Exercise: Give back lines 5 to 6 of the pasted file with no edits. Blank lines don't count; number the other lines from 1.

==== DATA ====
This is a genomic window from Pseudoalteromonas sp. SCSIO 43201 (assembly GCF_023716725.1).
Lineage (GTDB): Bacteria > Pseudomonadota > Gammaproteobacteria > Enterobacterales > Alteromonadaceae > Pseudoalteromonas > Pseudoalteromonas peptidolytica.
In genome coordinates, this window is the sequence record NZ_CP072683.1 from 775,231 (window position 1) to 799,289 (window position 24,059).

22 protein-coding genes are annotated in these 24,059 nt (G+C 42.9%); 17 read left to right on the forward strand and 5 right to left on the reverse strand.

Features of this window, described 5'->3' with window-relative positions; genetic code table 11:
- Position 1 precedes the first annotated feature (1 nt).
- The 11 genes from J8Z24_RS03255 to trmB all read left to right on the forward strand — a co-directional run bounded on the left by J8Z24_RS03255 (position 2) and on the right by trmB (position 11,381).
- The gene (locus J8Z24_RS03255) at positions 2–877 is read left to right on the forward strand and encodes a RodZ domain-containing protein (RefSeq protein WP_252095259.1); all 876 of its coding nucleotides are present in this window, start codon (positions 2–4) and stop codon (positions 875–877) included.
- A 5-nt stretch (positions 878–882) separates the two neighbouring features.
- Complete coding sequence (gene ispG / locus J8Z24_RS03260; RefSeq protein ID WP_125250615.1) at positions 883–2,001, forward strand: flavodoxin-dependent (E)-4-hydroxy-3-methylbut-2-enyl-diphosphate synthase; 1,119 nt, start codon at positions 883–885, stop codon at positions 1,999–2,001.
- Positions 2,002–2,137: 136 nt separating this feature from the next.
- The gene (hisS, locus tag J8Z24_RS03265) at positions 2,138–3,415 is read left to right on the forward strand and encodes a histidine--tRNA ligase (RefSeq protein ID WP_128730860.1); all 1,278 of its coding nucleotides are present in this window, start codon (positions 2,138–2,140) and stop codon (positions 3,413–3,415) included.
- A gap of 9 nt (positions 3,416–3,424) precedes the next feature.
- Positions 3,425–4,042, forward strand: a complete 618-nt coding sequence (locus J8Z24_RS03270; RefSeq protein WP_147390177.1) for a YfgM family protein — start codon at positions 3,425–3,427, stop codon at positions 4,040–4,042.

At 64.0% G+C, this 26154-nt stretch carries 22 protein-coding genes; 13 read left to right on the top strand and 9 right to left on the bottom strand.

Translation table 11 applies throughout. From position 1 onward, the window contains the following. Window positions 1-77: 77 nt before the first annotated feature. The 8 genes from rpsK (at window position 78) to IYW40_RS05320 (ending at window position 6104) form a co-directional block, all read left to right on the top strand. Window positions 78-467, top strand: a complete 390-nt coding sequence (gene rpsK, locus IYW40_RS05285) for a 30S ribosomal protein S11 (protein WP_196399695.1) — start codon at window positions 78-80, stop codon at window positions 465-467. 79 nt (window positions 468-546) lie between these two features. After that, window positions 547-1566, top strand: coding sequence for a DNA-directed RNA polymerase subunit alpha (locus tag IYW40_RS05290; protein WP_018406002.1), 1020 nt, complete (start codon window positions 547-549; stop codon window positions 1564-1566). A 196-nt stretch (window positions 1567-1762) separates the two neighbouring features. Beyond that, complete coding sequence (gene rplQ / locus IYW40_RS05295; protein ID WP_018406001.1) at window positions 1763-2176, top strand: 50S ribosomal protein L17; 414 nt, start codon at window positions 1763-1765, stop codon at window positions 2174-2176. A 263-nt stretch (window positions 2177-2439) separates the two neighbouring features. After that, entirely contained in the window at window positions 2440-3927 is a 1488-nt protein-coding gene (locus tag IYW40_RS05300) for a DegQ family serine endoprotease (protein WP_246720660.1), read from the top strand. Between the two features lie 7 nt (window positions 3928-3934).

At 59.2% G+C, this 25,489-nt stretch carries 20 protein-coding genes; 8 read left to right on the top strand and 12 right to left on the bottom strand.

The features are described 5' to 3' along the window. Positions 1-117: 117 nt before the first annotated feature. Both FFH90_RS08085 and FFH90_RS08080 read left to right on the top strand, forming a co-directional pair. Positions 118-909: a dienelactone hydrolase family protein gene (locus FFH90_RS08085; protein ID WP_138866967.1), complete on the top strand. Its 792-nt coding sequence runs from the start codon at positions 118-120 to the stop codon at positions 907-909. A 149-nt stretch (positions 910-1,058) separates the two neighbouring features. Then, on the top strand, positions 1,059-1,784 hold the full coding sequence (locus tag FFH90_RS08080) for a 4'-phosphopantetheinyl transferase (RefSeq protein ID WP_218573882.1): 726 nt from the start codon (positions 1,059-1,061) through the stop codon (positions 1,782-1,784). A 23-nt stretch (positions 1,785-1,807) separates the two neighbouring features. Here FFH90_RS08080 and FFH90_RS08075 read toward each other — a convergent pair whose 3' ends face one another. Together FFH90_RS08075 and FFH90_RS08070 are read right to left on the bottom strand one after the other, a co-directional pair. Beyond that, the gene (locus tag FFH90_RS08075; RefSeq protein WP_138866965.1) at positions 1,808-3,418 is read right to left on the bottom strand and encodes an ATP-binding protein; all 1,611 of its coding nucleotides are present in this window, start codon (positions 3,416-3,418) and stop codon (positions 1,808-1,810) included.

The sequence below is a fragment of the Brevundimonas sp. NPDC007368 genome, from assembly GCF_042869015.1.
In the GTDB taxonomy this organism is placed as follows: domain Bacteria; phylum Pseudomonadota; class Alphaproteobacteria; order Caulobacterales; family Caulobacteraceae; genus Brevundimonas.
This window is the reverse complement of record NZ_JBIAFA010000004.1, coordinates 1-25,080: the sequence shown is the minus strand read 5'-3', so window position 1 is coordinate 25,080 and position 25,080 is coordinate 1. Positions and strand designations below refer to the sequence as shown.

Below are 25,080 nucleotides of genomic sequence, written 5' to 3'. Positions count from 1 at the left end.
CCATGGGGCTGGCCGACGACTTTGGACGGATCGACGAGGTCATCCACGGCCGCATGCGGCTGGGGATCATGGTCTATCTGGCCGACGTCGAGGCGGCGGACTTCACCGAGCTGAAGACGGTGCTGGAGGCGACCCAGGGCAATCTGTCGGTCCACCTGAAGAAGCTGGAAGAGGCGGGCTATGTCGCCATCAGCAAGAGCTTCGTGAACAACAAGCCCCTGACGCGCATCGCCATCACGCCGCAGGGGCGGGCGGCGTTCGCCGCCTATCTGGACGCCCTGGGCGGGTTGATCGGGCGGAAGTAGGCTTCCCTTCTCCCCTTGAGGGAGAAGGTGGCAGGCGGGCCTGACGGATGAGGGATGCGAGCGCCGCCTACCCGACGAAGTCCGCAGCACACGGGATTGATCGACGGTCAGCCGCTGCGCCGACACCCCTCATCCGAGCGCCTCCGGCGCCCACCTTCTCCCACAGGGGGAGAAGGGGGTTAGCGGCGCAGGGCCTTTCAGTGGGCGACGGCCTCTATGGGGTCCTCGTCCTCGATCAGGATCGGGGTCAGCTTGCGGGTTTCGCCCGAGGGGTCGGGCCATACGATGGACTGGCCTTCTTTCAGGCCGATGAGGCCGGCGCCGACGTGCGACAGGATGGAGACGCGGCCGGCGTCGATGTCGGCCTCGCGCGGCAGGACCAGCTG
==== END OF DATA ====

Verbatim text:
Features of this window, described 5'->3' with window-relative positions; genetic code table 11:
- Position 1 precedes the first annotated feature (1 nt).